U.S. Markets open in 2 hrs 13 mins

Did Changing Sentiment Drive Pitney Bowes's (NYSE:PBI) Share Price Down A Painful 75%?

Simply Wall St

Want to participate in a research study? Help shape the future of investing tools and earn a $60 gift card!

Statistically speaking, long term investing is a profitable endeavour. But that doesn't mean long term investors can avoid big losses. Zooming in on an example, the Pitney Bowes Inc. (NYSE:PBI) share price dropped 75% in the last half decade. We certainly feel for shareholders who bought near the top. And some of the more recent buyers are probably worried, too, with the stock falling 41% in the last year. On top of that, the share price has dropped a further 19% in a month.

Check out our latest analysis for Pitney Bowes

While the efficient markets hypothesis continues to be taught by some, it has been proven that markets are over-reactive dynamic systems, and investors are not always rational. One way to examine how market sentiment has changed over time is to look at the interaction between a company's share price and its earnings per share (EPS).

During the five years over which the share price declined, Pitney Bowes's earnings per share (EPS) dropped by 5.6% each year. Readers should note that the share price has fallen faster than the EPS, at a rate of 24% per year, over the period. This implies that the market is more cautious about the business these days. The less favorable sentiment is reflected in its current P/E ratio of 5.99.

You can see below how EPS has changed over time (discover the exact values by clicking on the image).

NYSE:PBI Past and Future Earnings, March 27th 2019

We like that insiders have been buying shares in the last twelve months. Even so, future earnings will be far more important to whether current shareholders make money. Before buying or selling a stock, we always recommend a close examination of historic growth trends, available here..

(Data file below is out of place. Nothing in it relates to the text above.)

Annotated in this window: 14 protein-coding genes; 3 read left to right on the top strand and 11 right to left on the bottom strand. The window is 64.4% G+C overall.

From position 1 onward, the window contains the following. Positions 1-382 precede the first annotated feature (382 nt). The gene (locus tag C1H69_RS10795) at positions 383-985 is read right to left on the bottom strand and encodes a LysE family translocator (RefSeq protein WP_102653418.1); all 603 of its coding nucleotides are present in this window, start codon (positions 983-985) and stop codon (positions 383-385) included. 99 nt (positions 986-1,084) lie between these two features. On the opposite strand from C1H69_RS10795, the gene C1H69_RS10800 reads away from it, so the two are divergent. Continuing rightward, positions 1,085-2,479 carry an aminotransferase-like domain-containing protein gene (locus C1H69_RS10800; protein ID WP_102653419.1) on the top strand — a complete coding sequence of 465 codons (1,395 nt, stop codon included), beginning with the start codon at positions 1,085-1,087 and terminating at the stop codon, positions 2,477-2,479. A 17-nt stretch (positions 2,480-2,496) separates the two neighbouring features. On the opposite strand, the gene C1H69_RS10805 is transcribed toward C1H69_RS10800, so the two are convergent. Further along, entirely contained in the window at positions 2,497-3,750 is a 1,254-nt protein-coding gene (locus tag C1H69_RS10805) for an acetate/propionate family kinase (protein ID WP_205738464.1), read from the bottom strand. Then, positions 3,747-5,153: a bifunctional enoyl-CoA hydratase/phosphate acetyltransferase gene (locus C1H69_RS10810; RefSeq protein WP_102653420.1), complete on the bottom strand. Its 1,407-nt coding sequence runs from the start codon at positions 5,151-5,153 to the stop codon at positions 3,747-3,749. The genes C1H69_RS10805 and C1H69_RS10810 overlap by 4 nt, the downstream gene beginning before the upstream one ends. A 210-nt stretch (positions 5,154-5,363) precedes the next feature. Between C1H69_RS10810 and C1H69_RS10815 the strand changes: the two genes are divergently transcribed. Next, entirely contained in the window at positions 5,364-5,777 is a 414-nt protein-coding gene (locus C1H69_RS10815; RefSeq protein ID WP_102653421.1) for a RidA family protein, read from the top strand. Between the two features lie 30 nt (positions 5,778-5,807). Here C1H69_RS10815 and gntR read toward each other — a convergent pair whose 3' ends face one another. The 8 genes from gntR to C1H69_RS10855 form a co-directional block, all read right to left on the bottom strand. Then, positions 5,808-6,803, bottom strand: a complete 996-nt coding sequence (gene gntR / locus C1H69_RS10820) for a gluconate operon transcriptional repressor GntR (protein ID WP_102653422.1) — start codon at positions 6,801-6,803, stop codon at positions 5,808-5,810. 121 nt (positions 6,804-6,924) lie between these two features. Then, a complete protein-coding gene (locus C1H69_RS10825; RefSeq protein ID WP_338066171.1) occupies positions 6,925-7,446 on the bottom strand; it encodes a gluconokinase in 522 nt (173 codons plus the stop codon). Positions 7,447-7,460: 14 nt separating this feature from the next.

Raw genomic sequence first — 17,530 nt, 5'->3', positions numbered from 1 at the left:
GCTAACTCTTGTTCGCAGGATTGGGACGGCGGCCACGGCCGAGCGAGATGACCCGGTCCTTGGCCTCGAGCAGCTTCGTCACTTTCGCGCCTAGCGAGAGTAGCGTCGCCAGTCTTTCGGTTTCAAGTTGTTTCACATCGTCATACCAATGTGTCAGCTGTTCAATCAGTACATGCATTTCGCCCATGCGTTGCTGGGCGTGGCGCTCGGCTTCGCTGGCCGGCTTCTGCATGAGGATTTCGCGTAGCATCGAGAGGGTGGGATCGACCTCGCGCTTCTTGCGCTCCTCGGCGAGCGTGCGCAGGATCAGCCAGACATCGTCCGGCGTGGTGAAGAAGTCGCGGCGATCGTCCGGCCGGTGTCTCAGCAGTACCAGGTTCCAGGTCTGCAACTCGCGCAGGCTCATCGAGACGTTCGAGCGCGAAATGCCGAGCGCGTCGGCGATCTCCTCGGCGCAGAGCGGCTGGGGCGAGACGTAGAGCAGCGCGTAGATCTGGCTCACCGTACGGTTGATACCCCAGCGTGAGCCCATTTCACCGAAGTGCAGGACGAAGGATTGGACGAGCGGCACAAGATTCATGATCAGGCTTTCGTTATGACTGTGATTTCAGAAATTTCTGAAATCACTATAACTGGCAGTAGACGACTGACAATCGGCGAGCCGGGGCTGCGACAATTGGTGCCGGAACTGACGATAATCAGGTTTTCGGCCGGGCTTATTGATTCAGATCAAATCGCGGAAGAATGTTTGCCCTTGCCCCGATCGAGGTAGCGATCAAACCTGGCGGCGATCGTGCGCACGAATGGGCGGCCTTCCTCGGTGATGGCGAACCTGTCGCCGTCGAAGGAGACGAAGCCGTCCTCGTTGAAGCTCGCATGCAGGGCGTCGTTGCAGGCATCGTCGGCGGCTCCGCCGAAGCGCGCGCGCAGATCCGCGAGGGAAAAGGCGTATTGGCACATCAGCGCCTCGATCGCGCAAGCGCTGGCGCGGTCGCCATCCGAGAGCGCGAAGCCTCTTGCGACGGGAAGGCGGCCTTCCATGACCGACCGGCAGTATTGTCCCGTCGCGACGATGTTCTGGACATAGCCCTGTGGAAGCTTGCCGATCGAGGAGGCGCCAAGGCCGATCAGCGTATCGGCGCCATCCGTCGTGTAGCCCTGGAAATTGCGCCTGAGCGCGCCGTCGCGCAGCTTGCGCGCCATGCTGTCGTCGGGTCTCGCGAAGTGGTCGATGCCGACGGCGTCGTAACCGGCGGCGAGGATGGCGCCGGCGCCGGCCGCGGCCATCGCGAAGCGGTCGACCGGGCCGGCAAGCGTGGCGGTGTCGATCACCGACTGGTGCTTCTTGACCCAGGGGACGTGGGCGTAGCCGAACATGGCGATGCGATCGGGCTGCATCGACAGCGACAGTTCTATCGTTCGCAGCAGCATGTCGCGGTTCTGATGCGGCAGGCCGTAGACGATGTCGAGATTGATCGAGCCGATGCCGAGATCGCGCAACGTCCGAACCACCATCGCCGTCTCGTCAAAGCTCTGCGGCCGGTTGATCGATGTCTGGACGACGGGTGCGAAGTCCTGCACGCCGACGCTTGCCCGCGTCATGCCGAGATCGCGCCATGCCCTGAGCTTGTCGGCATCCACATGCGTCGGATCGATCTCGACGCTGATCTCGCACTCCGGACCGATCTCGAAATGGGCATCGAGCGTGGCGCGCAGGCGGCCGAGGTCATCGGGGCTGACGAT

What About Dividends?

It is important to consider the total shareholder return, as well as the share price return, for any given stock. The TSR is a return calculation that accounts for the value of cash dividends (assuming that any dividend received was reinvested) and the calculated value of any discounted capital raisings and spin-offs. So for companies that pay a generous dividend, the TSR is often a lot higher than the share price return. In the case of Pitney Bowes, it has a TSR of -68% for the last 5 years. That exceeds its share price return that we previously mentioned. This is largely a result of its dividend payments!

A Different Perspective

While the broader market gained around 8.7% in the last year, Pitney Bowes shareholders lost 37% (even including dividends). Even the share prices of good stocks drop sometimes, but we want to see improvements in the fundamental metrics of a business, before getting too interested. Unfortunately, last year's performance may indicate unresolved challenges, given that it was worse than the annualised loss of 20% over the last half decade. We realise that Buffett has said investors should 'buy when there is blood on the streets', but we caution that investors should first be sure they are buying a high quality businesses. It is all well and good that insiders have been buying shares, but we suggest you check here to see what price insiders were buying at.

Pitney Bowes is not the only stock insiders are buying. So take a peek at this free list of growing companies with insider buying.

Please note, the market returns quoted in this article reflect the market weighted average returns of stocks that currently trade on US exchanges.

We aim to bring you long-term focused research analysis driven by fundamental data. Note that our analysis may not factor in the latest price-sensitive company announcements or qualitative material.

If you spot an error that warrants correction, please contact the editor at editorial-team@simplywallst.com. This article by Simply Wall St is general in nature. It does not constitute a recommendation to buy or sell any stock, and does not take account of your objectives, or your financial situation. Simply Wall St has no position in the stocks mentioned. Thank you for reading.